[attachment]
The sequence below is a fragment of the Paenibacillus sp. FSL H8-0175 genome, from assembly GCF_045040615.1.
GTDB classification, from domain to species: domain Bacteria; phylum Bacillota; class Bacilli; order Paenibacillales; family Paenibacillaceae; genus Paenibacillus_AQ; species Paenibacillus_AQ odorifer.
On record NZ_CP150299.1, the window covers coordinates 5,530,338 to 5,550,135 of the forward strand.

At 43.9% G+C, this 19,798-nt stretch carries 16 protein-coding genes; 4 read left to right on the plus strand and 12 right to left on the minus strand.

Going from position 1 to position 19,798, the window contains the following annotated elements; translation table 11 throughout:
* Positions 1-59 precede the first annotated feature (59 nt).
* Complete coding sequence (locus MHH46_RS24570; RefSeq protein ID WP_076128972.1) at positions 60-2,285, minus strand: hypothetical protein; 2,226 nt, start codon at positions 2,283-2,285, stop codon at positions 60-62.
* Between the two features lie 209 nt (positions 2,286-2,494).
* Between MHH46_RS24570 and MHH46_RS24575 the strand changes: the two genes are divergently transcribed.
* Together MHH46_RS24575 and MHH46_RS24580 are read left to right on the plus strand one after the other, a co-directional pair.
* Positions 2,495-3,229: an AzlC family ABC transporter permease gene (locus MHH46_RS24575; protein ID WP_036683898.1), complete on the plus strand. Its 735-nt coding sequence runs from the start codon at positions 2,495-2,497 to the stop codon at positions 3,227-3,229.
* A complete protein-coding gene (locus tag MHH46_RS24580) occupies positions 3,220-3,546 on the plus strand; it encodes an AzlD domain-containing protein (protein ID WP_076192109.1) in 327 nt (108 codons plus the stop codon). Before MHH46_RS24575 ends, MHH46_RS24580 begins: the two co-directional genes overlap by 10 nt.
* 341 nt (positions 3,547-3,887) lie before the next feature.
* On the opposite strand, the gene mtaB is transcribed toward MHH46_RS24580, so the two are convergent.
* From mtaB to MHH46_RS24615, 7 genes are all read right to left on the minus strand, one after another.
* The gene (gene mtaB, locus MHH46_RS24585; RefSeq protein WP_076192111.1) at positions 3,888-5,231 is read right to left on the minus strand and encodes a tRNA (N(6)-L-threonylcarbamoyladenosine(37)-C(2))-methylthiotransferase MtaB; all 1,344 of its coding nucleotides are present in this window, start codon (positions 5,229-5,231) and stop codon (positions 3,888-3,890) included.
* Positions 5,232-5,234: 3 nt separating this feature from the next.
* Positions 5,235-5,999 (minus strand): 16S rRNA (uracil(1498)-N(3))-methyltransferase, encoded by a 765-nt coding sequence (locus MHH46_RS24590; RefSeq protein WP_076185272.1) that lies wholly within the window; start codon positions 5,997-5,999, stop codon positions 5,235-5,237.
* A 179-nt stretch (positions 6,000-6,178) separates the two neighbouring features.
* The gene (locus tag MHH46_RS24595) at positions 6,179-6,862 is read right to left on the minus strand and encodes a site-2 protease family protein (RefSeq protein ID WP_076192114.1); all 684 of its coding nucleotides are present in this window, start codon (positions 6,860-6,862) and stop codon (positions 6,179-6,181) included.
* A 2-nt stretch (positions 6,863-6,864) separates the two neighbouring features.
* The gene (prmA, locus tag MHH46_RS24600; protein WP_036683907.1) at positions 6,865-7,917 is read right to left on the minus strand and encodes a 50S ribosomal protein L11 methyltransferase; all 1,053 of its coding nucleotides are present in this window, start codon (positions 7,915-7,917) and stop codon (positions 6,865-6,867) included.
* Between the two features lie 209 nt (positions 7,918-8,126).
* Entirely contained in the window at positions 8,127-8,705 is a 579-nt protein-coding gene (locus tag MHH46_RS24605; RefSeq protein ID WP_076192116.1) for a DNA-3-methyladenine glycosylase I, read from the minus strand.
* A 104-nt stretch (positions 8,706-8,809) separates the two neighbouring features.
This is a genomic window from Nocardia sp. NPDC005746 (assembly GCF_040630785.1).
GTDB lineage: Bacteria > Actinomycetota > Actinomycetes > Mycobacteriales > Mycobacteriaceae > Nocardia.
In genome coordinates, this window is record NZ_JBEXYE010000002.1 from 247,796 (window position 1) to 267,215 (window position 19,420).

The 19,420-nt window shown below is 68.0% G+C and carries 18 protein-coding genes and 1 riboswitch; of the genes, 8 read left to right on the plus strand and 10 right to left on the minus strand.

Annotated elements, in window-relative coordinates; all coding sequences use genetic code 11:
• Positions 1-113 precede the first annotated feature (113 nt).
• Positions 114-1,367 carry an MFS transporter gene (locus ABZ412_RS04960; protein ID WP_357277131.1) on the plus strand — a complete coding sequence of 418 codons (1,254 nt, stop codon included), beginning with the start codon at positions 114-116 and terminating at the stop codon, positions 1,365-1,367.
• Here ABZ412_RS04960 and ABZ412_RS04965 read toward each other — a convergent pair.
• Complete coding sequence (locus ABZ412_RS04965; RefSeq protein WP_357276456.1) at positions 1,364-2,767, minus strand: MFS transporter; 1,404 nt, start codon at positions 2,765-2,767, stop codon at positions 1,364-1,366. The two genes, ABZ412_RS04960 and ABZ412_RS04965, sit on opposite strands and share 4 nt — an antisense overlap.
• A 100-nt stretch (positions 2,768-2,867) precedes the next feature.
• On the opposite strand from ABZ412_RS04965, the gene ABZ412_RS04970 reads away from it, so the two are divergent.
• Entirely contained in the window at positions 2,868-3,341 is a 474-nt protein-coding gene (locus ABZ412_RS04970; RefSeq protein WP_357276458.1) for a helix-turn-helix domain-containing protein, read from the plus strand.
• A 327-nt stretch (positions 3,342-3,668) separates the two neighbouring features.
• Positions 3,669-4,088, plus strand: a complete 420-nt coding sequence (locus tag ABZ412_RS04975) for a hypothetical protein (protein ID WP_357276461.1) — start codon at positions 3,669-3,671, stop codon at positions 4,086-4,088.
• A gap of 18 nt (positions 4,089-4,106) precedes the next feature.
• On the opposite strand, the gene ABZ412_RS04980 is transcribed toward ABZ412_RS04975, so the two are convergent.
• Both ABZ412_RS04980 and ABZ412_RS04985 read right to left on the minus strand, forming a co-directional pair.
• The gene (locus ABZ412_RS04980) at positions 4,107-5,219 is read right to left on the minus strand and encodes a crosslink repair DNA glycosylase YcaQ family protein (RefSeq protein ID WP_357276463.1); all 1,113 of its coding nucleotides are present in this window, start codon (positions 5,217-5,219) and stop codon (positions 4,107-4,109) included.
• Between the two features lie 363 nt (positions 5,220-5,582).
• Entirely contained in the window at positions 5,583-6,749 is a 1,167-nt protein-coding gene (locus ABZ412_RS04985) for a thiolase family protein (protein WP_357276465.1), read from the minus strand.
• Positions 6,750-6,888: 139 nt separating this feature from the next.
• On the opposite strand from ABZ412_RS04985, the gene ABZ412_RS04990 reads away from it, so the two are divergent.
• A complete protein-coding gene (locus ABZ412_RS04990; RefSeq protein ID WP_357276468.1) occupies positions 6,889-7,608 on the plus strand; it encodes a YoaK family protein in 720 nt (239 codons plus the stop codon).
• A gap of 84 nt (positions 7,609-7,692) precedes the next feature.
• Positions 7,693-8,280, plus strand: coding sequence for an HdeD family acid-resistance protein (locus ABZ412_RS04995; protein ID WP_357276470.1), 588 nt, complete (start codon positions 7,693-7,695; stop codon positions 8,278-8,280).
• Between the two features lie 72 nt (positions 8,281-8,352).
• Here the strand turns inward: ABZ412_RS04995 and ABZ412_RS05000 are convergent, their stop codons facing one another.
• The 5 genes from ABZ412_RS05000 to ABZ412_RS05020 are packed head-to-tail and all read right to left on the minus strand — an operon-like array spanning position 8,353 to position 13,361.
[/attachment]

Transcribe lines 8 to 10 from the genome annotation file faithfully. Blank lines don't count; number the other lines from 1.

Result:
* Between the two features lie 209 nt (positions 2,286-2,494).
* Between MHH46_RS24570 and MHH46_RS24575 the strand changes: the two genes are divergently transcribed.
* Together MHH46_RS24575 and MHH46_RS24580 are read left to right on the plus strand one after the other, a co-directional pair.